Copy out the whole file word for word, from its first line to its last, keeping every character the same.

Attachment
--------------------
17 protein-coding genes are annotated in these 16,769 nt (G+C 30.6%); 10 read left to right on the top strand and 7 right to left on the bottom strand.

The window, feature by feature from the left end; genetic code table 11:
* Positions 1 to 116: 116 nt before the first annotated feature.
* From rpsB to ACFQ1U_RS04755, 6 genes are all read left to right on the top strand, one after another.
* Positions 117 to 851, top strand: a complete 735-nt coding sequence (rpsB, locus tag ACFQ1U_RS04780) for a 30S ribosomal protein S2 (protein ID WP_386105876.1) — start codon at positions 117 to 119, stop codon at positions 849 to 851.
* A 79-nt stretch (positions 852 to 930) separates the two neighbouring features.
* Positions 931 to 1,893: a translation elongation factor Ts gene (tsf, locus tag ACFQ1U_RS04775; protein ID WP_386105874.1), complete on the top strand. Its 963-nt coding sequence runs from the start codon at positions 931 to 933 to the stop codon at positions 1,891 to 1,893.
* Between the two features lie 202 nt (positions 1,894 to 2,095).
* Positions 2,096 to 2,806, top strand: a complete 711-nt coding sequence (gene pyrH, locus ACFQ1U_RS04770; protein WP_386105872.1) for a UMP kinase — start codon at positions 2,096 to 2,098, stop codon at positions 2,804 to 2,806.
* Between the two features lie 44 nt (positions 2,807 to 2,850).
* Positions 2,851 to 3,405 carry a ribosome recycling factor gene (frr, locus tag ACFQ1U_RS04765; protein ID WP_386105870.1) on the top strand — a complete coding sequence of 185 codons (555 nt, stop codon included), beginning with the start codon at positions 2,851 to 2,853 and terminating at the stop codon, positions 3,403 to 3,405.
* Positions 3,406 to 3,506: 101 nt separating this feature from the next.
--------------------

17 protein-coding genes are annotated in these 16,769 nt (G+C 30.6%); 10 read left to right on the top strand and 7 right to left on the bottom strand.

The window, feature by feature from the left end; genetic code table 11:
* Positions 1 to 116: 116 nt before the first annotated feature.
* From rpsB to ACFQ1U_RS04755, 6 genes are all read left to right on the top strand, one after another.
* Positions 117 to 851, top strand: a complete 735-nt coding sequence (rpsB, locus tag ACFQ1U_RS04780) for a 30S ribosomal protein S2 (protein ID WP_386105876.1) — start codon at positions 117 to 119, stop codon at positions 849 to 851.
* A 79-nt stretch (positions 852 to 930) separates the two neighbouring features.
* Positions 931 to 1,893: a translation elongation factor Ts gene (tsf, locus tag ACFQ1U_RS04775; protein ID WP_386105874.1), complete on the top strand. Its 963-nt coding sequence runs from the start codon at positions 931 to 933 to the stop codon at positions 1,891 to 1,893.
* Between the two features lie 202 nt (positions 1,894 to 2,095).
* Positions 2,096 to 2,806, top strand: a complete 711-nt coding sequence (gene pyrH, locus ACFQ1U_RS04770; protein WP_386105872.1) for a UMP kinase — start codon at positions 2,096 to 2,098, stop codon at positions 2,804 to 2,806.
* Between the two features lie 44 nt (positions 2,807 to 2,850).
* Positions 2,851 to 3,405 carry a ribosome recycling factor gene (frr, locus tag ACFQ1U_RS04765; protein ID WP_386105870.1) on the top strand — a complete coding sequence of 185 codons (555 nt, stop codon included), beginning with the start codon at positions 2,851 to 2,853 and terminating at the stop codon, positions 3,403 to 3,405.
* Positions 3,406 to 3,506: 101 nt separating this feature from the next.